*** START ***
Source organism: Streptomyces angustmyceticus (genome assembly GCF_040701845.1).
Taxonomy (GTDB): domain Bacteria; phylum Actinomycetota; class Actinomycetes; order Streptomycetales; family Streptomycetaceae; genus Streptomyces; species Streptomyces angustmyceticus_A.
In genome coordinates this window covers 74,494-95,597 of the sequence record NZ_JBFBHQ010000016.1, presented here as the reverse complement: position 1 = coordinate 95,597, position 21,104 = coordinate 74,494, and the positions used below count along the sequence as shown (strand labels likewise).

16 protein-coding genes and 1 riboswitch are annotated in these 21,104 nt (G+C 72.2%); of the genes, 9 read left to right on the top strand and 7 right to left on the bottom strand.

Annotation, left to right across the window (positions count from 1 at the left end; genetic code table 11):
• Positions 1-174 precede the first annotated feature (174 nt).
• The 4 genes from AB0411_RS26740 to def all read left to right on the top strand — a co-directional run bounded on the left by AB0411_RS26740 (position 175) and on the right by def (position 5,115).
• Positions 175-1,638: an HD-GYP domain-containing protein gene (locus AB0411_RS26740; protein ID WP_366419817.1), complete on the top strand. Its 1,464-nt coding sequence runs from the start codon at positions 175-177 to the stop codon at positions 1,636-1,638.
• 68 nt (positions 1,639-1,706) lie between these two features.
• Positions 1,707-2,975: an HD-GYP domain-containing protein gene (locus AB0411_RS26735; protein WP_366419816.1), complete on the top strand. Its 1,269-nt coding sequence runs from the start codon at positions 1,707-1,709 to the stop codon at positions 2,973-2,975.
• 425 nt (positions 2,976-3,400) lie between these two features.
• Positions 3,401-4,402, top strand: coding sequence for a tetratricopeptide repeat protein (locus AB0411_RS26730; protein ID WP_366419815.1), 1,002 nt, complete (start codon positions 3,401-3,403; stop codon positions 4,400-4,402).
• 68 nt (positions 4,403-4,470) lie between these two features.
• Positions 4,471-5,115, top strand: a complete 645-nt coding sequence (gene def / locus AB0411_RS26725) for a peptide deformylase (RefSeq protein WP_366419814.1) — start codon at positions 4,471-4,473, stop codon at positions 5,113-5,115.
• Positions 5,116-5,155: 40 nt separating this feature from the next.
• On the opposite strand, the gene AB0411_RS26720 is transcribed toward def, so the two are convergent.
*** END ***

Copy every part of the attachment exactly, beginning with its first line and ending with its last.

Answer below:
Source organism: Streptomyces angustmyceticus (genome assembly GCF_040701845.1).
Taxonomy (GTDB): domain Bacteria; phylum Actinomycetota; class Actinomycetes; order Streptomycetales; family Streptomycetaceae; genus Streptomyces; species Streptomyces angustmyceticus_A.
In genome coordinates this window covers 74,494-95,597 of the sequence record NZ_JBFBHQ010000016.1, presented here as the reverse complement: position 1 = coordinate 95,597, position 21,104 = coordinate 74,494, and the positions used below count along the sequence as shown (strand labels likewise).

16 protein-coding genes and 1 riboswitch are annotated in these 21,104 nt (G+C 72.2%); of the genes, 9 read left to right on the top strand and 7 right to left on the bottom strand.

Annotation, left to right across the window (positions count from 1 at the left end; genetic code table 11):
• Positions 1-174 precede the first annotated feature (174 nt).
• The 4 genes from AB0411_RS26740 to def all read left to right on the top strand — a co-directional run bounded on the left by AB0411_RS26740 (position 175) and on the right by def (position 5,115).
• Positions 175-1,638: an HD-GYP domain-containing protein gene (locus AB0411_RS26740; protein ID WP_366419817.1), complete on the top strand. Its 1,464-nt coding sequence runs from the start codon at positions 175-177 to the stop codon at positions 1,636-1,638.
• 68 nt (positions 1,639-1,706) lie between these two features.
• Positions 1,707-2,975: an HD-GYP domain-containing protein gene (locus AB0411_RS26735; protein WP_366419816.1), complete on the top strand. Its 1,269-nt coding sequence runs from the start codon at positions 1,707-1,709 to the stop codon at positions 2,973-2,975.
• 425 nt (positions 2,976-3,400) lie between these two features.
• Positions 3,401-4,402, top strand: coding sequence for a tetratricopeptide repeat protein (locus AB0411_RS26730; protein ID WP_366419815.1), 1,002 nt, complete (start codon positions 3,401-3,403; stop codon positions 4,400-4,402).
• 68 nt (positions 4,403-4,470) lie between these two features.
• Positions 4,471-5,115, top strand: a complete 645-nt coding sequence (gene def / locus AB0411_RS26725) for a peptide deformylase (RefSeq protein WP_366419814.1) — start codon at positions 4,471-4,473, stop codon at positions 5,113-5,115.
• Positions 5,116-5,155: 40 nt separating this feature from the next.
• On the opposite strand, the gene AB0411_RS26720 is transcribed toward def, so the two are convergent.